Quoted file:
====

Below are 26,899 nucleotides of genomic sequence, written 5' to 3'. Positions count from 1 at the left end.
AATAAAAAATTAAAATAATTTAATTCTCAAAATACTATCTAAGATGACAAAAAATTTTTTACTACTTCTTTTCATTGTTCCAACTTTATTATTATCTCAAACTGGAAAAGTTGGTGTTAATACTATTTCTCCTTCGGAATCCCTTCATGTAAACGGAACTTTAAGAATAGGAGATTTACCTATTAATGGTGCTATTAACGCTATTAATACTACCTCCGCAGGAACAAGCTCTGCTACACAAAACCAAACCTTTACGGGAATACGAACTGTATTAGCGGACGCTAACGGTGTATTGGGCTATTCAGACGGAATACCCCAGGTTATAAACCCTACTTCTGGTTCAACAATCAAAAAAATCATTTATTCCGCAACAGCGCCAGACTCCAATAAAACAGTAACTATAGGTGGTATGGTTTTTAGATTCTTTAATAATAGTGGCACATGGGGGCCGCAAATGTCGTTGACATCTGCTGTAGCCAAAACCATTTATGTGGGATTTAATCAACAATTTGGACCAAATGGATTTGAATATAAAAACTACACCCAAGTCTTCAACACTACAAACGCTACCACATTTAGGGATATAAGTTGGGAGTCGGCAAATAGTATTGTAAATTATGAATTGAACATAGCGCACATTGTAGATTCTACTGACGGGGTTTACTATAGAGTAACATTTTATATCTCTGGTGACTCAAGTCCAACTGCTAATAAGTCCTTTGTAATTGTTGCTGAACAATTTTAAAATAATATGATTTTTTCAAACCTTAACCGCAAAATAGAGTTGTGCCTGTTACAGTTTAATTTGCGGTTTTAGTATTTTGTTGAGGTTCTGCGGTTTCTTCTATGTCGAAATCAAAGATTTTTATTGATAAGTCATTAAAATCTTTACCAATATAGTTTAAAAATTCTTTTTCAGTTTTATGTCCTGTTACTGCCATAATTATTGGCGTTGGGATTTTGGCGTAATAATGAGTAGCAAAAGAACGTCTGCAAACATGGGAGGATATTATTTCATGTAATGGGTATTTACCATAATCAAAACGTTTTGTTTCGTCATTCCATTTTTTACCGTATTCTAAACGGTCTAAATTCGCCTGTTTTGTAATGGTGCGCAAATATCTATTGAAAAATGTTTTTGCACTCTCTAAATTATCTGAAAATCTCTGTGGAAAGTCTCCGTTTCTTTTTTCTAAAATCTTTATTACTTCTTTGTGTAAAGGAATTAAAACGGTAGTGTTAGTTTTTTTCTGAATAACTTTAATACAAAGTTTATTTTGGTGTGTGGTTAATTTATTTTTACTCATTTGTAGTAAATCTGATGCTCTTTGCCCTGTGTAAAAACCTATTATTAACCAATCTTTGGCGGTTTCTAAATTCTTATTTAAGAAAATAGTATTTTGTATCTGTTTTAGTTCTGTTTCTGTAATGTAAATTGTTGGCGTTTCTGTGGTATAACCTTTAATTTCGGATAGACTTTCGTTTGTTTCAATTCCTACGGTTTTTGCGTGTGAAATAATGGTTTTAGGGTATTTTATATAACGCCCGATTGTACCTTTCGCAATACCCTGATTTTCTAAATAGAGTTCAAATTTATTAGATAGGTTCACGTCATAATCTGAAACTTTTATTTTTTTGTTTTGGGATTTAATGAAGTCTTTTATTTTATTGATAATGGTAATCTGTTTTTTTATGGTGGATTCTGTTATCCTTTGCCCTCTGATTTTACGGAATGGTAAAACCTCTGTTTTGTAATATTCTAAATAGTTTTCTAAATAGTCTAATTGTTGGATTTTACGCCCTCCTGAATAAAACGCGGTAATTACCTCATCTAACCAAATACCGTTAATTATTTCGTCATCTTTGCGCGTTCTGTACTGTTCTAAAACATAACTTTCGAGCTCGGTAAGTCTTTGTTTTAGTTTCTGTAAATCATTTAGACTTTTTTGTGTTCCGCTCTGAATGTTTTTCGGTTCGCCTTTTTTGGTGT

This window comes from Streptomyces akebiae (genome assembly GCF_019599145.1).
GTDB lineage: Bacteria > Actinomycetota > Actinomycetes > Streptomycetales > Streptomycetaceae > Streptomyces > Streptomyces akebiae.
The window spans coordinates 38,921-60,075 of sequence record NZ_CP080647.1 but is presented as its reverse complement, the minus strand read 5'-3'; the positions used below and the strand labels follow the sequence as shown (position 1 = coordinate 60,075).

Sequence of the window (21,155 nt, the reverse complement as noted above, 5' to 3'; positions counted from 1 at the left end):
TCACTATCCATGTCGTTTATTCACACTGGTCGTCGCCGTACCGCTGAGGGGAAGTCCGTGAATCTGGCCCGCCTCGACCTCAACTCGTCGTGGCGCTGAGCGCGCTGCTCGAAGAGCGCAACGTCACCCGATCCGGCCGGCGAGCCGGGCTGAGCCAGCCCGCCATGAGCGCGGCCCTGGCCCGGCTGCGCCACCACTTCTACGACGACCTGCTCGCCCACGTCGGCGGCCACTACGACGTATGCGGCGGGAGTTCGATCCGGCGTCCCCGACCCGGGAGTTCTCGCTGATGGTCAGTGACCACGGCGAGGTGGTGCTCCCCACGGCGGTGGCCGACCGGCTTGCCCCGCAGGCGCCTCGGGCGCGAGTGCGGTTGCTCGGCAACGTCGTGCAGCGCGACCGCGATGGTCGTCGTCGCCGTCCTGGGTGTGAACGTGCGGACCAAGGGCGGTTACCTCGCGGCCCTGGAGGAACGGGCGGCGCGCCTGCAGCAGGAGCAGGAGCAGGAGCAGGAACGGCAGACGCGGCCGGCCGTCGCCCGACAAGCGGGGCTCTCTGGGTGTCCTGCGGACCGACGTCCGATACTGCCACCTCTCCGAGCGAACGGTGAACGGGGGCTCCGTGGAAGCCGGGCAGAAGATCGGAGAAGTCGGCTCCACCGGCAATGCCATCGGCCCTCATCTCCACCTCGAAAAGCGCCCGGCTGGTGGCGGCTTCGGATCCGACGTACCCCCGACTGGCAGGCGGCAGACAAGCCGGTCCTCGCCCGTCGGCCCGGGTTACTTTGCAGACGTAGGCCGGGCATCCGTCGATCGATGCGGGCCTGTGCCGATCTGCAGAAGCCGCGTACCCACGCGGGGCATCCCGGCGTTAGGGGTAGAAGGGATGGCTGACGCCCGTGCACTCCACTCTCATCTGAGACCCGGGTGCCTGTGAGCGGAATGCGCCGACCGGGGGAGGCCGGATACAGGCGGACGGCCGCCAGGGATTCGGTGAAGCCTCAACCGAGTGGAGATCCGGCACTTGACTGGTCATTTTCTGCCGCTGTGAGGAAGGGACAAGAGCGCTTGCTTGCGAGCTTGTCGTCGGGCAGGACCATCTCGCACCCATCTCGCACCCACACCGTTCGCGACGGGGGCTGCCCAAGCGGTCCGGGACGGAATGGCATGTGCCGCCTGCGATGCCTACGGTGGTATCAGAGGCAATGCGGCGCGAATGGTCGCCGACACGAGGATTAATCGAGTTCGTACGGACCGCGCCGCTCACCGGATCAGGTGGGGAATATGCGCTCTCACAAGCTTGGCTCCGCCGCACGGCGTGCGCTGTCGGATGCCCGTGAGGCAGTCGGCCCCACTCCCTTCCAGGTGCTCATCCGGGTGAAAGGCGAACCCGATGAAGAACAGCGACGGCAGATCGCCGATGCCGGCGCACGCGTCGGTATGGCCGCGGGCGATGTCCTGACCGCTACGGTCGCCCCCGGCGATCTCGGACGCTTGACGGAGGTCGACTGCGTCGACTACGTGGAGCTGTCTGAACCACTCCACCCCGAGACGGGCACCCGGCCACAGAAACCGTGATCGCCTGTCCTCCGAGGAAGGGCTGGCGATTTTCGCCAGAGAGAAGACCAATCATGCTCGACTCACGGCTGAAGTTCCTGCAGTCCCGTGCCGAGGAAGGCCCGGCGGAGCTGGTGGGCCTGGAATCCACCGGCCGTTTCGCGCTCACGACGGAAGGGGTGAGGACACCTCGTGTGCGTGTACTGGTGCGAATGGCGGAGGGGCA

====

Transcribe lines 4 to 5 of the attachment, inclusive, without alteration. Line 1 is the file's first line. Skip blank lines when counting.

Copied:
GTDB lineage: Bacteria > Actinomycetota > Actinomycetes > Streptomycetales > Streptomycetaceae > Streptomyces > Streptomyces akebiae.
The window spans coordinates 38,921-60,075 of sequence record NZ_CP080647.1 but is presented as its reverse complement, the minus strand read 5'-3'; the positions used below and the strand labels follow the sequence as shown (position 1 = coordinate 60,075).